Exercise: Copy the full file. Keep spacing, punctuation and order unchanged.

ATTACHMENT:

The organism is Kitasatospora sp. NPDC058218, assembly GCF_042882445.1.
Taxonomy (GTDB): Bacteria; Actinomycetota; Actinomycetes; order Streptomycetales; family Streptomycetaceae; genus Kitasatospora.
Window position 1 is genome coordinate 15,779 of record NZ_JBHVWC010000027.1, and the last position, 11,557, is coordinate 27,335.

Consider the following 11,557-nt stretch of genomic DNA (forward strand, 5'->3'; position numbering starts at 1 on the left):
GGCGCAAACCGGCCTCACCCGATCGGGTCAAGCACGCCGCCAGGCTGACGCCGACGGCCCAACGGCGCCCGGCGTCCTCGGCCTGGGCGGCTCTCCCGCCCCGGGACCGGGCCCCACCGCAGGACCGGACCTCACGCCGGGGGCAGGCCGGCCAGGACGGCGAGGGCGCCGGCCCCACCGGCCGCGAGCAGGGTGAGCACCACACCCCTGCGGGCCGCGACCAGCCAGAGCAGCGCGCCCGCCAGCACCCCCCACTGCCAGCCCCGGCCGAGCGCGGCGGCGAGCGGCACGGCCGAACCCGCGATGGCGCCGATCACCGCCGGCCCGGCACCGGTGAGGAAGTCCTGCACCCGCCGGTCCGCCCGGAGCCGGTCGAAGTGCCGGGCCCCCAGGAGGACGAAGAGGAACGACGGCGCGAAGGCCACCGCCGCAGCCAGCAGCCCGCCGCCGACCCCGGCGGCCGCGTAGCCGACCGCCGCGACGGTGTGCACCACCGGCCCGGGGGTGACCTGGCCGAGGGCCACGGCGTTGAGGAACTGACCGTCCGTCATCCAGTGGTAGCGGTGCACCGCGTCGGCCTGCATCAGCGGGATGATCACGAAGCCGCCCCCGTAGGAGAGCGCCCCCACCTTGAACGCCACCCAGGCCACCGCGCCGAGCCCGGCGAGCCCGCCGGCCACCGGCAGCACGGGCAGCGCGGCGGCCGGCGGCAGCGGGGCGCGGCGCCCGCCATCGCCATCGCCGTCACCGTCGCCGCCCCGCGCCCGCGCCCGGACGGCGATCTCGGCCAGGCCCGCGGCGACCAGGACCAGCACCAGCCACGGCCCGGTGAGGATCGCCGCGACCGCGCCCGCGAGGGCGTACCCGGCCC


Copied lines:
The organism is Kitasatospora sp. NPDC058218, assembly GCF_042882445.1.
Taxonomy (GTDB): Bacteria; Actinomycetota; Actinomycetes; order Streptomycetales; family Streptomycetaceae; genus Kitasatospora.
Window position 1 is genome coordinate 15,779 of record NZ_JBHVWC010000027.1, and the last position, 11,557, is coordinate 27,335.

Consider the following 11,557-nt stretch of genomic DNA (forward strand, 5'->3'; position numbering starts at 1 on the left):
GGCGCAAACCGGCCTCACCCGATCGGGTCAAGCACGCCGCCAGGCTGACGCCGACGGCCCAACGGCGCCCGGCGTCCTCGGCCTGGGCGGCTCTCCCGCCCCGGGACCGGGCCCCACCGCAGGACCGGACCTCACGCCGGGGGCAGGCCGGCCAGGACGGCGAGGGCGCCGGCCCCACCGGCCGCGAGCAGGGTGAGCACCACACCCCTGCGGGCCGCGACCAGCCAGAGCAGCGCGCCCGCCAGCACCCCCCACTGCCAGCCCCGGCCGAGCGCGGCGGCGAGCGGCACGGCCGAACCCGCGATGGCGCCGATCACCGCCGGCCCGGCACCGGTGAGGAAGTCCTGCACCCGCCGGTCCGCCCGGAGCCGGTCGAAGTGCCGGGCCCCCAGGAGGACGAAGAGGAACGACGGCGCGAAGGCCACCGCCGCAGCCAGCAGCCCGCCGCCGACCCCGGCGGCCGCGTAGCCGACCGCCGCGACGGTGTGCACCACCGGCCCGGGGGTGACCTGGCCGAGGGCCACGGCGTTGAGGAACTGACCGTCCGTCATCCAGTGGTAGCGGTGCACCGCGTCGGCCTGCATCAGCGGGATGATCACGAAGCCGCCCCCGTAGGAGAGCGCCCCCACCTTGAACGCCACCCAGGCCACCGCGCCGAGCCCGGCGAGCCCGCCGGCCACCGGCAGCACGGGCAGCGCGGCGGCCGGCGGCAGCGGGGCGCGGCGCCCGCCATCGCCATCGCCGTCACCGTCGCCGCCCCGCGCCCGCGCCCGGACGGCGATCTCGGCCAGGCCCGCGGCGACCAGGACCAGCACCAGCCACGGCCCGGTGAGGATCGCCGCGACCGCGCCCGCGAGGGCGTACCCGGCCC